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Ram Setu hammers the viewer into a shock-induced semi-comatose state

The film aims to be Indiana Jones-lite and parts of it will remind one of a Monopoly version of National Treasure

Priyanka Roy    |   Published 26.10.22, 05:17 AM

After rescuing Indians from war-torn Kuwait, spearheading India’s first interplanetary expedition to Mars, winning the country its first hockey gold independent of British rule, peddling sanitary napkins and building toilets... Akshay Kumar is back in saviour mode in a film that, quite honestly, deserves to be flushed down the toilet.

Ram Setu, in which the Khiladi straightaway “goes for the jugular” (his words, not ours), has the man playing saviour again, this time to no less than God himself. In fact, towards the end of this Abhishek Sharma film, Nushratt Bharuccha (she spells it this way, not us) looks beatifically at Akshay, who plays her husband but looks old enough to be her dad, and tells him, “Shri Ram ko tumse zyada achha vakeel toh mil hi nahin sakta”. And that’s not even the worst part of Ram Setu, which by that point has done its job of hammering the viewer into a shock-induced semi-comatose state.


With playing knight in shining armour coming as easily to Akshay as angry young man did to Amitabh Bachchan, Ram Setu hits the ground running, quite literally. Archaeological expert Aryan Kulshrestha helicopters down in an Afghanistan excavation site (that looks suspiciously like Mars and makes you wonder if ‘Mission Mangal 2’ is also being shot on a budget here), and within 15 minutes, the man unearths a box of ancient priceless coins, dodges enemy bullets, and because being Akshay Kumar is a gift that keeps giving, stumbles into a hole and discovers the statue of a reclining Buddha, seemingly lost to world civilisation for centuries. None of these have any bearing on the rest of the film, but are thrown in to show what a superhuman scientist — with tousled hair, grizzly beard and rimmed glasses, in Bollywood’s true tradition of a mad scientist — our man is.

Aryan, in what is Akshay’s most un-Akshay 30 minutes on screen, also starts off as an atheist whose official report states that Ram Setu — the chain of natural limestone shoals that connect India and Sri Lanka and date back several centuries — is a natural formation and not a man-made structure built by Lord Ram. In barely-concealed propaganda, it is shown that Aryan has been bulldozed into writing this report by the government (the film takes place in 2007, so join the dots).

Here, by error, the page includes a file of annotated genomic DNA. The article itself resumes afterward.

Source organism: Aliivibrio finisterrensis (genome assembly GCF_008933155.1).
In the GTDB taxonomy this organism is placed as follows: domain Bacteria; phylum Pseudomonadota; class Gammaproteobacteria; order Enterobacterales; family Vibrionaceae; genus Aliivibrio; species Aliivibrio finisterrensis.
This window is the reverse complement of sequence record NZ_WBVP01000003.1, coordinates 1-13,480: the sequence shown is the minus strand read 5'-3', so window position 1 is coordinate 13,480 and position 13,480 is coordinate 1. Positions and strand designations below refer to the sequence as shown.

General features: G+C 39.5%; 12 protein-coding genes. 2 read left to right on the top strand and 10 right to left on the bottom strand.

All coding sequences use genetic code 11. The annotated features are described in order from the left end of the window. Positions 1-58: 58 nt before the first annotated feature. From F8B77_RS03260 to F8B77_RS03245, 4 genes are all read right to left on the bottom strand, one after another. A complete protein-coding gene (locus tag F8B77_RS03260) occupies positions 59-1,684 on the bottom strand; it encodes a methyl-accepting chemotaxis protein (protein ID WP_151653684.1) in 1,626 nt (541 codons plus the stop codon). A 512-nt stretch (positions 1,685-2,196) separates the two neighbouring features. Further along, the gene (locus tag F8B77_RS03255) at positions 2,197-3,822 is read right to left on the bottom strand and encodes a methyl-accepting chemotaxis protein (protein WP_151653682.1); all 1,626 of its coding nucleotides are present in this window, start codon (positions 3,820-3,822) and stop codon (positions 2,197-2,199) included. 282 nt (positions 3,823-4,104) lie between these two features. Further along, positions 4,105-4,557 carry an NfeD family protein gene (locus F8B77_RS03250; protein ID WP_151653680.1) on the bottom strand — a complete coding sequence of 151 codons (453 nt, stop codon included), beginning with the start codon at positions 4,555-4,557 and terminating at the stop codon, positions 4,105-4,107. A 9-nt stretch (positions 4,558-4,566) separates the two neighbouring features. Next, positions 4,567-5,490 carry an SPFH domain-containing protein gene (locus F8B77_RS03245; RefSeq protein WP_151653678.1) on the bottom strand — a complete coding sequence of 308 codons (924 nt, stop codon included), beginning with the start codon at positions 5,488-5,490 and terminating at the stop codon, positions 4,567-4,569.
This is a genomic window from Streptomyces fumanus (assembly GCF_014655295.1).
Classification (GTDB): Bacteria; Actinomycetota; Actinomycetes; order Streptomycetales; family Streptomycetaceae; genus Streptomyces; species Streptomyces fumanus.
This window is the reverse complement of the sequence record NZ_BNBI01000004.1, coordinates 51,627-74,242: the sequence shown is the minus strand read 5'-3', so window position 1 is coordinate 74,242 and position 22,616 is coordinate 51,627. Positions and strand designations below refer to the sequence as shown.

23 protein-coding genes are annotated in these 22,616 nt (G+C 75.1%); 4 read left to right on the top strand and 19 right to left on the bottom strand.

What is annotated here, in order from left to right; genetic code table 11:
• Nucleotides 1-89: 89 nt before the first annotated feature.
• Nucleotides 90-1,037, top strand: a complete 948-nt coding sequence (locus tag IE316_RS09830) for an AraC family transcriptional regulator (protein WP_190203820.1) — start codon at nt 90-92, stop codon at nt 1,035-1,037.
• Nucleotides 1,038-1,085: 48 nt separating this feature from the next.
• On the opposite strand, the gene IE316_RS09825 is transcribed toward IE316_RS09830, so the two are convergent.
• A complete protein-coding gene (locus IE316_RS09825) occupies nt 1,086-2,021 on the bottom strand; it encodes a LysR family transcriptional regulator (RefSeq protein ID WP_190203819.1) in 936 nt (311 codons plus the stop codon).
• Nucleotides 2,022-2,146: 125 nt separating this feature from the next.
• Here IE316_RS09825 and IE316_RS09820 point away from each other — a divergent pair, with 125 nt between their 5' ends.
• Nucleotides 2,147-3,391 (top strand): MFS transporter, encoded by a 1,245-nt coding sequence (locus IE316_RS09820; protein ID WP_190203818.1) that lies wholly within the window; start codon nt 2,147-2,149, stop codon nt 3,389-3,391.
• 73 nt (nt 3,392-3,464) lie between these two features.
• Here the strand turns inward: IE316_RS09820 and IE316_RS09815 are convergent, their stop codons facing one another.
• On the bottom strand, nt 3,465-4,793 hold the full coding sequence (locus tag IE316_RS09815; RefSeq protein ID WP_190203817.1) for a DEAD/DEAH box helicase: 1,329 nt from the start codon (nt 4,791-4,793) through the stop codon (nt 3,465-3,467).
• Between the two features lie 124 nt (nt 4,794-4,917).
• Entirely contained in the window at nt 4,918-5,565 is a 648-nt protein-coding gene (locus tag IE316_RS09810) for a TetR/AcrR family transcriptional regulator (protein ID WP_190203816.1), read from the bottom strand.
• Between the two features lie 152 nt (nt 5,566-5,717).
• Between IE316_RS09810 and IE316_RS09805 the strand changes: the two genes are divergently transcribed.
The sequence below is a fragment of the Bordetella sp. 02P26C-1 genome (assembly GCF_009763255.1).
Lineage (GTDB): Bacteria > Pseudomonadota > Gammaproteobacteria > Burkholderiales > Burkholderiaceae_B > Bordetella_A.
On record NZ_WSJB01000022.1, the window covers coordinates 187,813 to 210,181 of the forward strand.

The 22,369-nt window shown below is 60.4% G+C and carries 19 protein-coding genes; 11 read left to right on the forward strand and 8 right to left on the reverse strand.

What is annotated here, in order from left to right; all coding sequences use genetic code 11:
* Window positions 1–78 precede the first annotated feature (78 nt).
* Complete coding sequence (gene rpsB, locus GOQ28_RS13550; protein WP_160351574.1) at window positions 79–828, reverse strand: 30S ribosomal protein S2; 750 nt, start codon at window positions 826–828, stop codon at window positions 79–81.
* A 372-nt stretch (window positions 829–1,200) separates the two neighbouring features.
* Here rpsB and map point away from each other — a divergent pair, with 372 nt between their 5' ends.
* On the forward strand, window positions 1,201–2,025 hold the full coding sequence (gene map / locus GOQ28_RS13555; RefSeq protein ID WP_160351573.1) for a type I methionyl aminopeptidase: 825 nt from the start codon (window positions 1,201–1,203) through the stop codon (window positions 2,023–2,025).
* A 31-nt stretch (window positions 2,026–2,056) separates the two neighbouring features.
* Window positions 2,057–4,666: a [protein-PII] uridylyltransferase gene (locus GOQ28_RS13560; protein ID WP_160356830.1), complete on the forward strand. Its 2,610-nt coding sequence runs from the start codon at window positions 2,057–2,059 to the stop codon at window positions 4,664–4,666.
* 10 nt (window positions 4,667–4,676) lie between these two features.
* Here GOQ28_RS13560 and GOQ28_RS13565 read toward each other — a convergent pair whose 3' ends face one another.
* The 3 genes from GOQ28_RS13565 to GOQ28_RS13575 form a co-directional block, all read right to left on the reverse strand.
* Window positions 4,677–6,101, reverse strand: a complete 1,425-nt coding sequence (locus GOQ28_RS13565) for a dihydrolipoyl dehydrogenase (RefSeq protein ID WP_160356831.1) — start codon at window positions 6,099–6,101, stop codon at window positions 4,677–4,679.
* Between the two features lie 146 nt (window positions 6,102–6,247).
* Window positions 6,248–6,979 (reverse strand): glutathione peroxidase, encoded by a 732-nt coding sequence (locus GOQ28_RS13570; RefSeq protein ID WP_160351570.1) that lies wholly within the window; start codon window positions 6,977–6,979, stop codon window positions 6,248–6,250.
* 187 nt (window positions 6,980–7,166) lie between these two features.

But public outrage, if not social media, was present even then and charged with blasphemy, Aryan is thrown out of his job. Down but not out, Aryan signs up with a private player — Nassar unsubtly plays to every stereotype of an unscrupulous businessman only out for profit — to clear his name. But he soon resets himself to Akshay Kumar mode, going all out to prove that Ram Setu is indeed a divine creation, his change of heart being brought on by such laughable twists and turns in the plot that even ‘cringe’ doesn’t begin to describe it.

What the antecedents of the Ram Setu are is out for debate and isn’t the subject of this review. What definitely is is how frivolous the film makes it come off through its comic book-level plotting and amateurish treatment.

Ram Setu aims to be Indiana Jones-lite and parts of it will remind one of a Monopoly version of National Treasure. But what makes it an unintentional comedy of sorts is the way in which the film carries out what are unequivocal comic situations with utmost seriousness. Aided by an environmentalist — played by a predictable one-note Jacqueline Fernandez — and a Man Friday of sorts (Satya Dev is the only one who is semi-watchable in this film) —Aryan travels from cave to tunnel, from India to Sri Lanka, from underwater to open air and once even “walks on water” — to provide “hard evidence” of his findings.

All the while, a seemingly 7,000-year-old rock from Ram Setu is lugged around in a satchel and a manuscript dating back several centuries looks like it came out of the printing press a few hours ago. The court scenes challenge Akshay’s own Rustom in terms of their caricaturishness. And let us not even get started on the visual effects. Let’s just say it makes Brahmastra come off as Star Wars.

Going by the number of people I had in the audience with me on release morning, Ram Setu looks well on its way to becoming Akshay’s fifth straight dud of the year. Can the man please reset, reboot and stop playing saviour for once, given he’s almost exhausted the list? Wait, there’s Rishi Sunak now... 10 Downing Street, here he comes!

Ram Setu (U/A)

Director: Abhishek Sharma

Cast: Akshay Kumar, Jacqueline Fernandez, Nushrratt Bharuccha, Satya Dev, Nassar, Pravesh Rana

Running time: 144 minutes

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